Austenland Page 21

As in answer to her thought, the man himself loomed in the doorway. She startled and dropped the decanter cap on the carpet.

“Well, good evening, Miss Ersssstwhile,” Sir Templeton said, dragging out the snake sound of her name. ‘Are you still a Miss or were you a Miss erstwhile, hm?”

“Yes, that’s clever. Urn, you startled me, Sir Templeton.”

“Up late, are you? Where did you go tonight? Up to some mischief, I hope.”

“I just needed some air. Now if you’ll excuse me...

“Hmm.” He leaned against the doorjamb and seemed to doze for a moment. Jane replaced the cap, clicked off the fake kerosene lamps, and tried to slip past Sir Templeton without rousing him. But just a few steps down the dark hallway, she felt a hot breath against her neck.

“Stay a moment.”

Jane turned around with some apprehension, but she did stay. She had decided to play this game out, and with her personal story at Pembrook Park waning, she didn’t want to pass up any plot twist he might be offering.

“What is it, Sir Templeton?”

“I just thought we might spend a moment alone together, perhaps engage in our own private game of,” he leaned closer to her face, “whissst.”

She coughed once. “That’s a four-person game.

“If you like. But I thought we could be partners. A little wink-wink, a little nudgenudge under the table, you understand me?”

She sorted through the Austen plots searching for a scenario when a married man solicits a young lady. There was the doomed tryst in Mansfield Park with married lady and bachelor, but Sir Templeton was no—what was his name?—no suave young Henry Crawford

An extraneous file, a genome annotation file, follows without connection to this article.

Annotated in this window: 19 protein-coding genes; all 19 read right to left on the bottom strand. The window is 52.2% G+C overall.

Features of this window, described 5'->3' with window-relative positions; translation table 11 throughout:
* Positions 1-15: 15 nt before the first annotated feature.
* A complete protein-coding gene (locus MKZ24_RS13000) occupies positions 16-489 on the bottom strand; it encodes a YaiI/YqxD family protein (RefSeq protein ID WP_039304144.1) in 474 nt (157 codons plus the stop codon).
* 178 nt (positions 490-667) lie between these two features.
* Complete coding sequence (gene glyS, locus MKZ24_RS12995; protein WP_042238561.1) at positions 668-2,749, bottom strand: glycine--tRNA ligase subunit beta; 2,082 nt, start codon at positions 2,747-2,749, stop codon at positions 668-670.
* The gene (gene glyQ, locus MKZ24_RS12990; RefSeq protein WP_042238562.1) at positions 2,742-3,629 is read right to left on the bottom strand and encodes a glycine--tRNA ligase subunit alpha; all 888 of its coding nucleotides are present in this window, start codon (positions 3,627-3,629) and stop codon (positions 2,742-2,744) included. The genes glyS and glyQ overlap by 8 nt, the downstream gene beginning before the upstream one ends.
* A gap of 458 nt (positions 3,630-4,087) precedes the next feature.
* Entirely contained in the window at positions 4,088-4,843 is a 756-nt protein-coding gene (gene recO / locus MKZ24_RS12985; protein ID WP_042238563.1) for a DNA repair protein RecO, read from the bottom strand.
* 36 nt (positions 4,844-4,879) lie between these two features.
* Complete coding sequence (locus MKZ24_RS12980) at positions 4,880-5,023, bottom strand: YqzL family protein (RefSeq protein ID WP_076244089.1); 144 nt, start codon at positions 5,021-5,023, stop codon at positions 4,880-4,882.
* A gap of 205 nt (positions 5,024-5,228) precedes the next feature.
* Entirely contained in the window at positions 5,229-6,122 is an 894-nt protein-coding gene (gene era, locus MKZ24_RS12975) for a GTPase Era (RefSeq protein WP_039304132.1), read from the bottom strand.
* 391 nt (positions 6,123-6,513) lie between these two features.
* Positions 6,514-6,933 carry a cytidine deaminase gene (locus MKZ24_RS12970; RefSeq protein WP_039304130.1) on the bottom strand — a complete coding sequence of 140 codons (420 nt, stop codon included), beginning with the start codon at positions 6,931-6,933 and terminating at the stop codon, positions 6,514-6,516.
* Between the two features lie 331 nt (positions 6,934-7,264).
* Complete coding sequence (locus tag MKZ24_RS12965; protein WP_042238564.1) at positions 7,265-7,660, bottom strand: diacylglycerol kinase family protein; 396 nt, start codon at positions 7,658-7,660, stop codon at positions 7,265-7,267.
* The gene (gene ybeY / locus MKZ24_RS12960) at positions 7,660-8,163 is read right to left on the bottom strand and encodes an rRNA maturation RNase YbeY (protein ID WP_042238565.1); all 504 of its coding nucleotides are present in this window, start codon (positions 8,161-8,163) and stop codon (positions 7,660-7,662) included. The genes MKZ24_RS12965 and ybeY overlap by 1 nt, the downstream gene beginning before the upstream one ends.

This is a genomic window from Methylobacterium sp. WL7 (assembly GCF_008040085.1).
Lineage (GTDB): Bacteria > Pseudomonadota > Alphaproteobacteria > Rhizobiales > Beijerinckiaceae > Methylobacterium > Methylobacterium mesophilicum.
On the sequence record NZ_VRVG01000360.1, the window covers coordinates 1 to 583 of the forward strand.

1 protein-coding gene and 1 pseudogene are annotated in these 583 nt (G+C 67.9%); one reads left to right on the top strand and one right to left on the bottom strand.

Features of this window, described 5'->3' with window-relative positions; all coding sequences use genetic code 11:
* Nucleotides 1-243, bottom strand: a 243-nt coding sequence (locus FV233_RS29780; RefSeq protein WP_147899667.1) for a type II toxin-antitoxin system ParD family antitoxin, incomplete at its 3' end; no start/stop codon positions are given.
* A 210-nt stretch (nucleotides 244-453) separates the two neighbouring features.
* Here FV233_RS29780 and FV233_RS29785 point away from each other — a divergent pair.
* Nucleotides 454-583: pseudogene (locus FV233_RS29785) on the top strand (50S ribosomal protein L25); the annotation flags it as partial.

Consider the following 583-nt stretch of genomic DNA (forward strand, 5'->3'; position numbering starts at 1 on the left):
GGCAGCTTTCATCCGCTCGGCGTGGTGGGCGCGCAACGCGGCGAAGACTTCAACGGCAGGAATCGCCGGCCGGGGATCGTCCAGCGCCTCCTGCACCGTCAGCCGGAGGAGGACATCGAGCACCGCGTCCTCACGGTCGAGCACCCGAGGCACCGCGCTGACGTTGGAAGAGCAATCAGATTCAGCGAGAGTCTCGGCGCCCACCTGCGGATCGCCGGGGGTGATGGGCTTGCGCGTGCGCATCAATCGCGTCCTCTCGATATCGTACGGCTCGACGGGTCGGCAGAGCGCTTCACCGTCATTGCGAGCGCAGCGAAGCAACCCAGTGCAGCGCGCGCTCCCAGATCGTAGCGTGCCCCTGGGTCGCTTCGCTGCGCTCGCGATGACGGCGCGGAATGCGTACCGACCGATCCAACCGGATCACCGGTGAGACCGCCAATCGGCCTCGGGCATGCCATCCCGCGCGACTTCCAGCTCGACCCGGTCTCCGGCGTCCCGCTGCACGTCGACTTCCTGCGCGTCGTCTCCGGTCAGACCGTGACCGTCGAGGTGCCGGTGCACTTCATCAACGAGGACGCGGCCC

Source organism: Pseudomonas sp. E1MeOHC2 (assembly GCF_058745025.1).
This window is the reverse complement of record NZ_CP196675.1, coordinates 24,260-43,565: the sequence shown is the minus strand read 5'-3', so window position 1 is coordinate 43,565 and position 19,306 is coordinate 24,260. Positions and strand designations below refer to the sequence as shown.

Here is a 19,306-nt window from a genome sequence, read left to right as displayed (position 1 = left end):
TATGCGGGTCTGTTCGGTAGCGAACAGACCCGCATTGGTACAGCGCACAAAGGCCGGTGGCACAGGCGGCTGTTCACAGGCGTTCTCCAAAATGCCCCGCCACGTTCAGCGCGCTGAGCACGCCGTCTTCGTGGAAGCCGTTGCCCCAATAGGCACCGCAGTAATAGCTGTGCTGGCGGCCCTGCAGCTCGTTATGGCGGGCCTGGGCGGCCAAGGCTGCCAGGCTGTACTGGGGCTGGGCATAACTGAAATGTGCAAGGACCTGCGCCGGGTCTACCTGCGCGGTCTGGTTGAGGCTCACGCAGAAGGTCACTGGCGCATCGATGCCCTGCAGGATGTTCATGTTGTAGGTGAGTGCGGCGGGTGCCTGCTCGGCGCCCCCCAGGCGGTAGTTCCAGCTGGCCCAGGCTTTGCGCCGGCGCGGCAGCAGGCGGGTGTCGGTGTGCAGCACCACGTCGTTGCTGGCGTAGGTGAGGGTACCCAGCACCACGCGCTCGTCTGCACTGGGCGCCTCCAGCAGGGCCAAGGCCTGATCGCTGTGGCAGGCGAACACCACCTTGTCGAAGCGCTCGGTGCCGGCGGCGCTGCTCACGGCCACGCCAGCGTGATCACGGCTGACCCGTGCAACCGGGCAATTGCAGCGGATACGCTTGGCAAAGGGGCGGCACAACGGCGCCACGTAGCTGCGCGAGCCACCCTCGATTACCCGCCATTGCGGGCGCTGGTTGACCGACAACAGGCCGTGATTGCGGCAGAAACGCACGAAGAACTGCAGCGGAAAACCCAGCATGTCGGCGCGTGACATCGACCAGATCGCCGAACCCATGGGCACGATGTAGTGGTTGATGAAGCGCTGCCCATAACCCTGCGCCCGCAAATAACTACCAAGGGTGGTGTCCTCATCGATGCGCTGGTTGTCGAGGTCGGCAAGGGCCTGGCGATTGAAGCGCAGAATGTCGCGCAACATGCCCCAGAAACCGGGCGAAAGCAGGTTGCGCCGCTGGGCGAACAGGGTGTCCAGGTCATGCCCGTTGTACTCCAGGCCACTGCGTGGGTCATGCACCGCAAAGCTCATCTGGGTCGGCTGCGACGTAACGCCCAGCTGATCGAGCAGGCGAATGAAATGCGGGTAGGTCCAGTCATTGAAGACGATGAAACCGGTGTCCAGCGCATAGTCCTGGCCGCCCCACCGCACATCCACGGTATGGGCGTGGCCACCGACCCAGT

“I think I should go to bed,” she said, unsure of how he was expecting her to proceed but not enjoying the game.

“Precisely my point,” he said.

He began to advance again. She stepped back until she hit the wall.

“Hold on, now,” she said, stopping him with a hand on chest.

Sir Templeton took her hand and held it in both of his His skin was hot and scratchy.

“You are so, so lovely.” His breath hit her again, and - gagged at the stench of food and fermentation. He was clearly much drunker than she’d suspected.

“Sir Templeton, you’re married.”

“Not really,” he said, winking. Or perhaps, blinking poorly. “Me and the missus sleep in separate beds, don’t tell her I told you, and have been so lonely, lonely and cold, cold like your sweet hands. We never had a specimen so young and pretty and taut as yourself.”

She tried to push him away, but he pushed her back, pinning her against the wall. A lamp fixture above her rattled at the pact. His hands held both of hers, his round belly pressed against her, his mouth leered near her own.

“Surely a young beauty like yourself is lonely, too. It can be part of the game, if you like.”

“Get off,” she said, thoroughly done with this.

His answer was to lean in closer. So she kneed him in groin. As hard as she could.

“Aw, ow, dammit!” He doubled over and thudded onto knees.

Jane brushed off her knee, feeling like it had touched son thing dirty. “Aw, ow, dammit indeed! What’re you thinking?”